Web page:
Saying that the United States is "deeply concerned" by reports that Russia is taking military action in Ukraine, President Barack Obama urged Russia not to intervene in the destabilized country, where tensions have reached new highs this week.
Obama said that he had spoken to Russia's President Putin in recent days, to foster cooperation in coping with the situation.
But, he said, "we are now deeply concerned by reports of military movements taken by the Russian Federation inside of Ukraine. Russia has a historic relationship with Ukraine, including cultural and economic ties — and a military facility in Crimea. But any violation of Ukraine's sovereignty and territorial integrity would be deeply destabilizing."
"The United States will stand with the international community in affirming that there will be costs for any military intervention in Ukraine," Obama said.
Tensions in Ukraine have built steadily this week, after the country's ousted president, Viktor Yanukovych, fled the nation over the weekend. Even as the roiled nation affirmed a new government on Thursday, gunmen took over government buildings in the Crimean peninsula, an area where a majority of the residents are ethnic Russians.
And on Friday, "gunmen in unmarked military uniforms ... took control of two airports," as Mark reported this morning for the Two-Way. Speculation about the origin of those gunmen has been rampant and has included the possibility that they are Russian. But Russia's military officials deny that claim.
Ukraine's future "must be determined by the Ukrainian people," Obama said. He urged an end to the violence that has erupted in recent weeks, calling for stability and new elections in the spring.
Citing Russia's recent hosting of many of the world's nations for the Winter Olympics, Obama said that any Russian military intervention would invite international condemnation.
Vice President Biden spoke to Ukraine's new prime minister today, Obama added. The president did not take any questions after delivering his prepared remarks.
Yanukovych is currently in Russia. Earlier Friday, he said he is "eager and ready to fight for the future of Ukraine." But he also said that Crimea should not try to secede from Ukraine in an attempt to join Russia.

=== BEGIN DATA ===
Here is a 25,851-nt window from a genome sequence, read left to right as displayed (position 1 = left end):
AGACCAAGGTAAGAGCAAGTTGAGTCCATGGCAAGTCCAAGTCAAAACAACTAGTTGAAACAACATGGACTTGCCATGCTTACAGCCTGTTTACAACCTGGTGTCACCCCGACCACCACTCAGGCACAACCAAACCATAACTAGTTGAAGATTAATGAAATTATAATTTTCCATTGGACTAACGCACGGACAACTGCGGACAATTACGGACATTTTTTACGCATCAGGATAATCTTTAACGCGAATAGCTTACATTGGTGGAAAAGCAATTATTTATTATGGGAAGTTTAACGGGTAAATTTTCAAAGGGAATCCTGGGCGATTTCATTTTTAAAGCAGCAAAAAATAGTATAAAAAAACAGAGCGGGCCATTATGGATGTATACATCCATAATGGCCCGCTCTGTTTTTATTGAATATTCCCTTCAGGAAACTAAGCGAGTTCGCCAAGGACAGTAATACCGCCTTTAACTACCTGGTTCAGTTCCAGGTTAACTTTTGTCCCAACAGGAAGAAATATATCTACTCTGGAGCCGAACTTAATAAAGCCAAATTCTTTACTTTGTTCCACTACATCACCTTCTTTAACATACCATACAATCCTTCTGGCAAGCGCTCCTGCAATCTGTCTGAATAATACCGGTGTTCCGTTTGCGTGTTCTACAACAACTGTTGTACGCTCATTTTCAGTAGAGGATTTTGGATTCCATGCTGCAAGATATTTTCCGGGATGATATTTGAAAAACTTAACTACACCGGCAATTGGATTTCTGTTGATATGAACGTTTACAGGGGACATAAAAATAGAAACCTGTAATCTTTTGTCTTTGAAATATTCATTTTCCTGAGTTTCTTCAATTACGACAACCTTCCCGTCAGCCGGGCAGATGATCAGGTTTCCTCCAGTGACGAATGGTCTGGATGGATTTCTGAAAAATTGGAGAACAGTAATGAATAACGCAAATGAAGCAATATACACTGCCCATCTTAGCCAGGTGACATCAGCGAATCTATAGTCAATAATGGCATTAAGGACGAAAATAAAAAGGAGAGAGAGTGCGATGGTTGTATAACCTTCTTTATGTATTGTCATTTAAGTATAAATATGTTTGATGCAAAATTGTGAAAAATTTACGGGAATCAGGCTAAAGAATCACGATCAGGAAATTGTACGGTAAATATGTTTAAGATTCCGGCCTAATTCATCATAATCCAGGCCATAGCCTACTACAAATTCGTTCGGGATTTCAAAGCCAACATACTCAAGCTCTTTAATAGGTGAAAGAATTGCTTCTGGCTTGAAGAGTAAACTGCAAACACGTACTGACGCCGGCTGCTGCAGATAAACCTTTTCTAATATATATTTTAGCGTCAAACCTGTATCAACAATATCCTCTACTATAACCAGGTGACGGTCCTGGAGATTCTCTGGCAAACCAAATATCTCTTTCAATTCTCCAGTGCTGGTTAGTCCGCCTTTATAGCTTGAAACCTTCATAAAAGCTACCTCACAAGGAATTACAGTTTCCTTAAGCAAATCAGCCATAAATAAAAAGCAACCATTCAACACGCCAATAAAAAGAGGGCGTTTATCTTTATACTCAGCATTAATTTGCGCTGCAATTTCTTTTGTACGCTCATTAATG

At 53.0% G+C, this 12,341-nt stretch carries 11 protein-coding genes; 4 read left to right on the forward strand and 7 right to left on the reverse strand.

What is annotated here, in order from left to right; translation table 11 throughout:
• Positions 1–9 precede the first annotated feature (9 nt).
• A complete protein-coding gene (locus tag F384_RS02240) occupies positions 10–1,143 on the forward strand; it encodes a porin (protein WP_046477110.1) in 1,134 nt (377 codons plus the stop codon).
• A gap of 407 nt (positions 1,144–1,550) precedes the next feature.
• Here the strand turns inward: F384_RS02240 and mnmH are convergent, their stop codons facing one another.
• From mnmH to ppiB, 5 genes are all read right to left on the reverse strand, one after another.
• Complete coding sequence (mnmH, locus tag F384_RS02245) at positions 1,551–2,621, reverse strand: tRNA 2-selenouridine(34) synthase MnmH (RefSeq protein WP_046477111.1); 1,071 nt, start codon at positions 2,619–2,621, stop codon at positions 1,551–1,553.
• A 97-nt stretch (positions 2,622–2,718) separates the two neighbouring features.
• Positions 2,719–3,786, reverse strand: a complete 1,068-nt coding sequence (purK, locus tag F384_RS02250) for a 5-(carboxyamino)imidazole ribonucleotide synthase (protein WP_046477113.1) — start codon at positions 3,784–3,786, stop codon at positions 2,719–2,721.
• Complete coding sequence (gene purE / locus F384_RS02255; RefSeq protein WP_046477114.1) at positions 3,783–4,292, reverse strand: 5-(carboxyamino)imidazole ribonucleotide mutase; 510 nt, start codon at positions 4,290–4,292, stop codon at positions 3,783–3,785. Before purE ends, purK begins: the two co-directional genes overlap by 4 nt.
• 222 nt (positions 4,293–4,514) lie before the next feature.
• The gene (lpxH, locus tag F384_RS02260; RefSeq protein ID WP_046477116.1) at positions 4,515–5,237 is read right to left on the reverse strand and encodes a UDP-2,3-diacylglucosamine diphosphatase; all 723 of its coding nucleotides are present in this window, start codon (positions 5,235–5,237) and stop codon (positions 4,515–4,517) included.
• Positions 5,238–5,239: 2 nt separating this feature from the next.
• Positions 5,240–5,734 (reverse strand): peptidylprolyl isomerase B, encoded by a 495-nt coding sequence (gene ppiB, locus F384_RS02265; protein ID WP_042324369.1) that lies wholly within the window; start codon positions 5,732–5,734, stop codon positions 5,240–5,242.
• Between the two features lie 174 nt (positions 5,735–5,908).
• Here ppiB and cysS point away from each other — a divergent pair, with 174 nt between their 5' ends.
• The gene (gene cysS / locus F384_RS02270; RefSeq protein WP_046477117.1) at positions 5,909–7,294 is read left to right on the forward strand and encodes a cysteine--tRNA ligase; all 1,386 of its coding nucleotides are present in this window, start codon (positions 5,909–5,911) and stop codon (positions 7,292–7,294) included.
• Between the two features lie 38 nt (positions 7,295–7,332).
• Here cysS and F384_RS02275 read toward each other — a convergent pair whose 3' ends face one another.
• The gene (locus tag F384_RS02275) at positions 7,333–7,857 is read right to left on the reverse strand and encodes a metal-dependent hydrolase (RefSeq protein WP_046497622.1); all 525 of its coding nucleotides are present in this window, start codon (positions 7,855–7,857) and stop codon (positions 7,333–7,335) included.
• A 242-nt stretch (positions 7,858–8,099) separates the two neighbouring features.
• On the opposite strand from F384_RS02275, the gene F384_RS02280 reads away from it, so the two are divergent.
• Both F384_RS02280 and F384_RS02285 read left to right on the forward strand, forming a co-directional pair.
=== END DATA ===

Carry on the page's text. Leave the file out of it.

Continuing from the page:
President Obama spoke just before 5 p.m. Friday afternoon. His remarks followed a statement at the U.N. by Ambassador Samantha Power, who called this a "critical moment" in Crimea.
She called for Russia to stand down and let Ukraine's citizens determine their own future. Saying that Ukraine's new government will need help to recover, Power said that the United States "stands with the Ukrainian people."
Update at 6 p.m. ET: White House transcript of Obama's remarks:
"Over the last several days, the United States has been responding to events as they unfold in Ukraine. Throughout this crisis, we have been very clear about one fundamental principle: The Ukrainian people deserve the opportunity to determine their own future. Together with our European allies, we have urged an end to the violence and encouraged Ukrainians to pursue a course in which they stabilize their country, forge a broad-based government and move to elections this spring.
"I also spoke several days ago with President Putin, and my administration has been in daily communication with Russian officials, and we've made clear that they can be part of an international community's effort to support the stability and success of a united Ukraine going forward, which is not only in the interest of The people of Ukraine and the international community, but also in Russia's interest.
"However, we are now deeply concerned by reports of military movements taken by the Russian Federation inside of Ukraine. Russia has a historic relationship with Ukraine, including cultural and economic ties, and a military facility in Crimea, but any violation of Ukraine's sovereignty and territorial integrity would be deeply destabilizing, which is not in the interest of Ukraine, Russia, or Europe.
"It would represent a profound interference in matters that must be determined by the Ukrainian people. It would be a clear violence of Russia's commitment to respect the independence and sovereignty and borders of Ukraine, and of international laws. And just days after the world came to Russia for the Olympic Games, it would invite the condemnation of nations around the world. And indeed, the United States will stand with the international community in affirming that there will be costs for any military intervention in Ukraine.
"The events of the past several months remind us of how difficult democracy can be in a country with deep divisions. But the Ukrainian people have also reminded us that human beings have a universal right to determine their own future.
"Right now, the situation remains very fluid. Vice President Biden just spoke with Prime Minister — the Prime Minister of Ukraine to assure him that in this difficult moment the United States supports his government's efforts and stands for the sovereignty, territorial integrity and democratic future of Ukraine. I also commend the Ukrainian government's restraint and its commitment to uphold its international obligations.
"We will continue to coordinate closely with our European allies. We will continue to communicate directly with the Russian government. And we will continue to keep all of you in the press corps and the American people informed as events develop.
"Thanks very much."